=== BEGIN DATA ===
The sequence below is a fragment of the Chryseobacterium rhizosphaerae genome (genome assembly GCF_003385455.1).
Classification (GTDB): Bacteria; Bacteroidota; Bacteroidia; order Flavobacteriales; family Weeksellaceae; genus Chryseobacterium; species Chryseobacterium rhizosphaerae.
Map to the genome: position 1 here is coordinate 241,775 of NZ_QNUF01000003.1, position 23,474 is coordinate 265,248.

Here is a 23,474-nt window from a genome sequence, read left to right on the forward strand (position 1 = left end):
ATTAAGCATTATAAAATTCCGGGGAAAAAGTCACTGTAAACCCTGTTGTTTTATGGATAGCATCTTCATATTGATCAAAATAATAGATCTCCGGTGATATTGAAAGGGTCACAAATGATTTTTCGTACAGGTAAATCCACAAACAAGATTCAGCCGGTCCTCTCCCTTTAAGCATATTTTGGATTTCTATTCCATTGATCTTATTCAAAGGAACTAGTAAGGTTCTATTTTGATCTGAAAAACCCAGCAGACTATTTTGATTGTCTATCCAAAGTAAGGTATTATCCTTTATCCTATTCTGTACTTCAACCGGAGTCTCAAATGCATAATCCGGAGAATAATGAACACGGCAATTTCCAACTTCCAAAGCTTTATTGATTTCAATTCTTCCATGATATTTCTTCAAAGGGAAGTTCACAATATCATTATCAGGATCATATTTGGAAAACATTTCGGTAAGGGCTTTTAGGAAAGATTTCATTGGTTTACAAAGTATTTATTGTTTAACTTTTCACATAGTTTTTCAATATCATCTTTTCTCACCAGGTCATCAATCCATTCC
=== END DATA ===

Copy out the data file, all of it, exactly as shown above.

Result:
The sequence below is a fragment of the Chryseobacterium rhizosphaerae genome (genome assembly GCF_003385455.1).
Classification (GTDB): Bacteria; Bacteroidota; Bacteroidia; order Flavobacteriales; family Weeksellaceae; genus Chryseobacterium; species Chryseobacterium rhizosphaerae.
Map to the genome: position 1 here is coordinate 241,775 of NZ_QNUF01000003.1, position 23,474 is coordinate 265,248.

Here is a 23,474-nt window from a genome sequence, read left to right on the forward strand (position 1 = left end):
ATTAAGCATTATAAAATTCCGGGGAAAAAGTCACTGTAAACCCTGTTGTTTTATGGATAGCATCTTCATATTGATCAAAATAATAGATCTCCGGTGATATTGAAAGGGTCACAAATGATTTTTCGTACAGGTAAATCCACAAACAAGATTCAGCCGGTCCTCTCCCTTTAAGCATATTTTGGATTTCTATTCCATTGATCTTATTCAAAGGAACTAGTAAGGTTCTATTTTGATCTGAAAAACCCAGCAGACTATTTTGATTGTCTATCCAAAGTAAGGTATTATCCTTTATCCTATTCTGTACTTCAACCGGAGTCTCAAATGCATAATCCGGAGAATAATGAACACGGCAATTTCCAACTTCCAAAGCTTTATTGATTTCAATTCTTCCATGATATTTCTTCAAAGGGAAGTTCACAATATCATTATCAGGATCATATTTGGAAAACATTTCGGTAAGGGCTTTTAGGAAAGATTTCATTGGTTTACAAAGTATTTATTGTTTAACTTTTCACATAGTTTTTCAATATCATCTTTTCTCACCAGGTCATCAATCCATTCC